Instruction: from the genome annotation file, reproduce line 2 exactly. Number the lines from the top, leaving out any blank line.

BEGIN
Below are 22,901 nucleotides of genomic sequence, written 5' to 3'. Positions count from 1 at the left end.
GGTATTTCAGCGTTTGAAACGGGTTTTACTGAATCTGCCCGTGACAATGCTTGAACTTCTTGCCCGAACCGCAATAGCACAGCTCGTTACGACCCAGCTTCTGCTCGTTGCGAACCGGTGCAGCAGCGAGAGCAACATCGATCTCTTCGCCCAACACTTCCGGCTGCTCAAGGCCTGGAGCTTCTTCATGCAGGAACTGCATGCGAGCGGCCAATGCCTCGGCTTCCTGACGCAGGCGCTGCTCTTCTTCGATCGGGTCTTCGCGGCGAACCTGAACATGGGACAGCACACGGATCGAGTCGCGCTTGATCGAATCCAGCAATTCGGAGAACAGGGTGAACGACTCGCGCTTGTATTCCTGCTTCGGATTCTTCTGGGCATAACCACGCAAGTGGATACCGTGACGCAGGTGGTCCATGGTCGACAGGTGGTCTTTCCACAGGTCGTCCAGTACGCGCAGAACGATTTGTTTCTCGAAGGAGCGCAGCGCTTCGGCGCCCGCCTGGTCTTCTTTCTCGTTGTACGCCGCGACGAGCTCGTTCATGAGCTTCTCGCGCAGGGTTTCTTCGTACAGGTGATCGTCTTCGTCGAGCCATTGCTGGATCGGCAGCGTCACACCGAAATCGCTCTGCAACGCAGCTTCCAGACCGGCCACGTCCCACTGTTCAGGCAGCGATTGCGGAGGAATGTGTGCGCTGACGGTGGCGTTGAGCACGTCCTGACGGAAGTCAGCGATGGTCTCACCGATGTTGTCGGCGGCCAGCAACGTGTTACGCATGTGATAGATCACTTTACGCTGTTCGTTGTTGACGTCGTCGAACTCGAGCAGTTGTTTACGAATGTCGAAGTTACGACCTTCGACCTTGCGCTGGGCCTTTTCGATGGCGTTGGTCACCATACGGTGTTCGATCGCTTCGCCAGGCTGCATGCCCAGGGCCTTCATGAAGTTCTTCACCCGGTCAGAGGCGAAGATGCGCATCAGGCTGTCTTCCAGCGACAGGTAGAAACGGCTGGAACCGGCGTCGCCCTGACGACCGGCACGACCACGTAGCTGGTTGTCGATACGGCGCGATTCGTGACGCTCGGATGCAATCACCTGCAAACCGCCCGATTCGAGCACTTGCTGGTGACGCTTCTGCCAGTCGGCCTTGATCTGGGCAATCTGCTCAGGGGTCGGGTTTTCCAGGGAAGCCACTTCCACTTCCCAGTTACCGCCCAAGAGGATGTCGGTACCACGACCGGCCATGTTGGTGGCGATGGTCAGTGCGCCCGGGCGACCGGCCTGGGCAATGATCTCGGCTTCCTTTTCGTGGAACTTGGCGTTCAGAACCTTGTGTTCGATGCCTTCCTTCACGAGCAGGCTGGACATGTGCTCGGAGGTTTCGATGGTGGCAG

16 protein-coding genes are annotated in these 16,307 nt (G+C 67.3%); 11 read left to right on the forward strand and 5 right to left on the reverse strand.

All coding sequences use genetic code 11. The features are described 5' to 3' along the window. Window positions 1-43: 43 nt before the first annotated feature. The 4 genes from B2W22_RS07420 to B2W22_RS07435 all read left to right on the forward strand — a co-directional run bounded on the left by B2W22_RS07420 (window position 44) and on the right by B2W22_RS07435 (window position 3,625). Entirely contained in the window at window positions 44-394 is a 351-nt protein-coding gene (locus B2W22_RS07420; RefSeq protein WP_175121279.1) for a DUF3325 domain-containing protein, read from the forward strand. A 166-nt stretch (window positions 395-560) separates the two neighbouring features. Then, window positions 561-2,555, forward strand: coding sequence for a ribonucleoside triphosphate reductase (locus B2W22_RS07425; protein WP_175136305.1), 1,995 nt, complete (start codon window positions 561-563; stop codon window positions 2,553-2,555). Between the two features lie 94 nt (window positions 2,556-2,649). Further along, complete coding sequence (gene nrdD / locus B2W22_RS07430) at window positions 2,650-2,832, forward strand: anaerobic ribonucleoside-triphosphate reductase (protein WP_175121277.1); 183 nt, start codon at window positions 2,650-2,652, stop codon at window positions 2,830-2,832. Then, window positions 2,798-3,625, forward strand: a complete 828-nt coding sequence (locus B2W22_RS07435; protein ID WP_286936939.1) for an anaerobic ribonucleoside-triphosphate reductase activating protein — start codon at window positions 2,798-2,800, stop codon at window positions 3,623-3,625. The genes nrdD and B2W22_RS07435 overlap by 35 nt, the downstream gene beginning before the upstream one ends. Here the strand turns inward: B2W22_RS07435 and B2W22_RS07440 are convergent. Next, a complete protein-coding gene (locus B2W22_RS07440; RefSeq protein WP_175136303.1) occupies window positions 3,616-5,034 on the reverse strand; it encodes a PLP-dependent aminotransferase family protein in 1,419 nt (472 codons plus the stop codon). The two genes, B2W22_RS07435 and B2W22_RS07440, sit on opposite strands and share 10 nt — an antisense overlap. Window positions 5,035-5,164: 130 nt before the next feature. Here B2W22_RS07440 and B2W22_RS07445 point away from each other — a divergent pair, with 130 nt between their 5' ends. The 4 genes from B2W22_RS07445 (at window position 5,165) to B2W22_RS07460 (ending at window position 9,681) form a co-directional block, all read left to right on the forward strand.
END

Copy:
GGTATTTCAGCGTTTGAAACGGGTTTTACTGAATCTGCCCGTGACAATGCTTGAACTTCTTGCCCGAACCGCAATAGCACAGCTCGTTACGACCCAGCTTCTGCTCGTTGCGAACCGGTGCAGCAGCGAGAGCAACATCGATCTCTTCGCCCAACACTTCCGGCTGCTCAAGGCCTGGAGCTTCTTCATGCAGGAACTGCATGCGAGCGGCCAATGCCTCGGCTTCCTGACGCAGGCGCTGCTCTTCTTCGATCGGGTCTTCGCGGCGAACCTGAACATGGGACAGCACACGGATCGAGTCGCGCTTGATCGAATCCAGCAATTCGGAGAACAGGGTGAACGACTCGCGCTTGTATTCCTGCTTCGGATTCTTCTGGGCATAACCACGCAAGTGGATACCGTGACGCAGGTGGTCCATGGTCGACAGGTGGTCTTTCCACAGGTCGTCCAGTACGCGCAGAACGATTTGTTTCTCGAAGGAGCGCAGCGCTTCGGCGCCCGCCTGGTCTTCTTTCTCGTTGTACGCCGCGACGAGCTCGTTCATGAGCTTCTCGCGCAGGGTTTCTTCGTACAGGTGATCGTCTTCGTCGAGCCATTGCTGGATCGGCAGCGTCACACCGAAATCGCTCTGCAACGCAGCTTCCAGACCGGCCACGTCCCACTGTTCAGGCAGCGATTGCGGAGGAATGTGTGCGCTGACGGTGGCGTTGAGCACGTCCTGACGGAAGTCAGCGATGGTCTCACCGATGTTGTCGGCGGCCAGCAACGTGTTACGCATGTGATAGATCACTTTACGCTGTTCGTTGTTGACGTCGTCGAACTCGAGCAGTTGTTTACGAATGTCGAAGTTACGACCTTCGACCTTGCGCTGGGCCTTTTCGATGGCGTTGGTCACCATACGGTGTTCGATCGCTTCGCCAGGCTGCATGCCCAGGGCCTTCATGAAGTTCTTCACCCGGTCAGAGGCGAAGATGCGCATCAGGCTGTCTTCCAGCGACAGGTAGAAACGGCTGGAACCGGCGTCGCCCTGACGACCGGCACGACCACGTAGCTGGTTGTCGATACGGCGCGATTCGTGACGCTCGGATGCAATCACCTGCAAACCGCCCGATTCGAGCACTTGCTGGTGACGCTTCTGCCAGTCGGCCTTGATCTGGGCAATCTGCTCAGGGGTCGGGTTTTCCAGGGAAGCCACTTCCACTTCCCAGTTACCGCCCAAGAGGATGTCGGTACCACGACCGGCCATGTTGGTGGCGATGGTCAGTGCGCCCGGGCGACCGGCCTGGGCAATGATCTCGGCTTCCTTTTCGTGGAACTTGGCGTTCAGAACCTTGTGTTCGATGCCTTCCTTCACGAGCAGGCTGGACATGTGCTCGGAGGTTTCGATGGTGGCAG